Boy, 7, gets top grade in maths GCSE

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The Independent Online

With an actuary and a computer software engineer for parents, seven-year-old Oscar Selby was destined to be mathematical.

But his love of numbers and ability to learn quickly marked him out and today he scored an A* in his maths GCSE at less than half the age most youngsters take the exam.

Oscar, from Epsom, Surrey, is believed to be the youngest to score the top grade in a GCSE exam.

He spent four hours every Saturday for nine months studying for the course through Hertfordshire-based Ryde Teaching.

He said: "It was hard work but I did enjoy it.

"I was rather nervous on the day of the exam but it was easier than the normal ones I had done.

"I answered every single question."

Oscar, who attends Stamford Green Primary School in Epsom, said he hoped to concentrate on science next although he may go back for further maths studies later.

As well as enjoying numbers, he takes a keen interest in chemistry, is an avid reader and also enjoys computer games, chess and football.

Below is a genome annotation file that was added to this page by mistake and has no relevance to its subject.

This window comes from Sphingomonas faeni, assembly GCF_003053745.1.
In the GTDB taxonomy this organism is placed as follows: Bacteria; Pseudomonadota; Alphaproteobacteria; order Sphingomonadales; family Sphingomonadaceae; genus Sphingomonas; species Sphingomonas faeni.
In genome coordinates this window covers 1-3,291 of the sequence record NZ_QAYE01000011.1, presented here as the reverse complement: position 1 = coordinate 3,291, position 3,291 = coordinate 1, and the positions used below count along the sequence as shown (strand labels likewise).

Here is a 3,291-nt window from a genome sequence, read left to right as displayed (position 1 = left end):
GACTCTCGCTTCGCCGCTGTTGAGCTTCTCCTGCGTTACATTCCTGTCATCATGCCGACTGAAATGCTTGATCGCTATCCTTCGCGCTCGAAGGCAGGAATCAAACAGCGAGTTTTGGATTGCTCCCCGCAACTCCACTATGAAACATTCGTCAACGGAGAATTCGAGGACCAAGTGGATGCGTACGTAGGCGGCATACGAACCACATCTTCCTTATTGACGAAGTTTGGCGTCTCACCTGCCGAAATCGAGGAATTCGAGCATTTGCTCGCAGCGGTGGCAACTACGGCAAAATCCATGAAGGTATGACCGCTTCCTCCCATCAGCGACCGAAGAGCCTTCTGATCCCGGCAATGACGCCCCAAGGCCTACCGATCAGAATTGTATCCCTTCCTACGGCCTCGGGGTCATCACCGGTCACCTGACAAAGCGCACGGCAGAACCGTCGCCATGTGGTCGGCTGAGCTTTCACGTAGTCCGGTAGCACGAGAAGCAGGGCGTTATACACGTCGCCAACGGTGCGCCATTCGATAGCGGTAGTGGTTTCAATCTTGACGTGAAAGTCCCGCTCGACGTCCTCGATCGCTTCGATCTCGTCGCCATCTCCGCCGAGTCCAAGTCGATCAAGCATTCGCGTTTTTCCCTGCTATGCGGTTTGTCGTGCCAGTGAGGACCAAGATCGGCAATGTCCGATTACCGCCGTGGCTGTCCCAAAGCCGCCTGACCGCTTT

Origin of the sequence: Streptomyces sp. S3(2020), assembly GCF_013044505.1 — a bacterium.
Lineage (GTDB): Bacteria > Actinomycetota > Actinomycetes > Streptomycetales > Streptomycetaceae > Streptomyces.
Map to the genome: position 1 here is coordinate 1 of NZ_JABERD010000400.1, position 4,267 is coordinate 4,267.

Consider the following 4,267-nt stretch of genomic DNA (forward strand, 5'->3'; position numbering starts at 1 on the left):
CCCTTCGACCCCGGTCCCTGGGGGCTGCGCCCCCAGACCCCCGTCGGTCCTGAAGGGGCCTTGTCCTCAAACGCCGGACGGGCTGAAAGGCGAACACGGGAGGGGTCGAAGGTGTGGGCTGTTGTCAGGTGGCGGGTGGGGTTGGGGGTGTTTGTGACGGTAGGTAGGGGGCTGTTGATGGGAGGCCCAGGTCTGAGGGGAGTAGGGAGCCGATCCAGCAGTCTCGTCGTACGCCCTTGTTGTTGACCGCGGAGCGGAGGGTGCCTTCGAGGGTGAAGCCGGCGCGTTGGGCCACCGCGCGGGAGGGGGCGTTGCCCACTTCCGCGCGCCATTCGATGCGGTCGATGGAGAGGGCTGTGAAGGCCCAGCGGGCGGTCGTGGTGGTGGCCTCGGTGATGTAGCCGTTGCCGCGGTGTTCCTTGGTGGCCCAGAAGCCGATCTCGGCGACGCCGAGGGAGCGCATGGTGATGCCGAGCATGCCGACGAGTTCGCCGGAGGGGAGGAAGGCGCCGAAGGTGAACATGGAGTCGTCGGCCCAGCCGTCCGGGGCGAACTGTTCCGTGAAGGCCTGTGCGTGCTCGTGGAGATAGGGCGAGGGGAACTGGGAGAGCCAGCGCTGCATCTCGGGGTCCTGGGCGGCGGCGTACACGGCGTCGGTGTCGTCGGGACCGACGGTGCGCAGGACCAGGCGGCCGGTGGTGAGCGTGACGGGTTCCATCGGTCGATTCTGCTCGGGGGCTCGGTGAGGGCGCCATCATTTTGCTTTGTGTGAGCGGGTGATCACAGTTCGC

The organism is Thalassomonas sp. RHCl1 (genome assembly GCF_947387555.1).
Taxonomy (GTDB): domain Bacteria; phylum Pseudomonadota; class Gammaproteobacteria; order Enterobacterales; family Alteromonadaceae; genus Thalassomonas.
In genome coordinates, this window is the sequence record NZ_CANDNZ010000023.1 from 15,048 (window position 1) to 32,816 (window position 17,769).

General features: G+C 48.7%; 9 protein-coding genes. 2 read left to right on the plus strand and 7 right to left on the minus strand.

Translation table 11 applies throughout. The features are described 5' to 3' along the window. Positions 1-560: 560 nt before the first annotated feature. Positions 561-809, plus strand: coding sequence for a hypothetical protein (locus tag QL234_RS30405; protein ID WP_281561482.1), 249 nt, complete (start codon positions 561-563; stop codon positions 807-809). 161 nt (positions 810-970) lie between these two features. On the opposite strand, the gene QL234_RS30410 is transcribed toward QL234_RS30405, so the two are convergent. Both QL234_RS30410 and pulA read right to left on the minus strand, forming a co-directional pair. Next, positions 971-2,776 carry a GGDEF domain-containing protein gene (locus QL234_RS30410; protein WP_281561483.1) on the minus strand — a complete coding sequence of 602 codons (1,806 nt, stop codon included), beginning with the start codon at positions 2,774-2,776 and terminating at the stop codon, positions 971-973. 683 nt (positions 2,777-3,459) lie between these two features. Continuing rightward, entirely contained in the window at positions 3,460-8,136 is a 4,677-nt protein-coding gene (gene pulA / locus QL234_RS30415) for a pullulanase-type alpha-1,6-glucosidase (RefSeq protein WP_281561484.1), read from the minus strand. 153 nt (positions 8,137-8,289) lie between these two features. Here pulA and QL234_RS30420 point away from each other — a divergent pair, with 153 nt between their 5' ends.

Oscar lives with his parents Natasha Regan and Matthew Selby and five-year-old twin sisters Margot and Constance.

His mother, a 39-year-old part-time actuary, said: "He has always been very interested in things and very bright.

"He has always liked big numbers - if you talked to him about 1,340,000, for example, he would get very excited."

When Oscar was in reception, teachers discussed his maths abilities with her and she praised his school for trying to challenge him.

But after doing extra work with him at home, the family decided to enrol him on the GCSE course.

"I think it's good for him because he is quick to pick things up," she said. "If he can do it I think why not? It means he can get interested in other things as well so it's not just about maths.

"He is having a normal life as well. During the course he did all the normal stuff during the day and after the girls had gone to bed we would do a bit of maths.

"It involved four hours on a Saturday in Hertfordshire so that's quite a chunk of time but he was up for it.

"The thing about him we noticed really early is how focused he is. He has very good concentration and gets very engrossed when he gets into something - it's nice to encourage it."

She said the family spent the day of the exam together, going out for a meal and letting Oscar chose some new books.

"I think he is young enough that it didn't really faze him at all," she added. "We went along and it was like a day out."

Ms Regan, who said the family plan to enrol on a cookery course together next, said Oscar raised £3,500 in sponsorship for taking the GCSE.

It will go to the Cystic Fibrosis Trust because a girl in his class has the disease.

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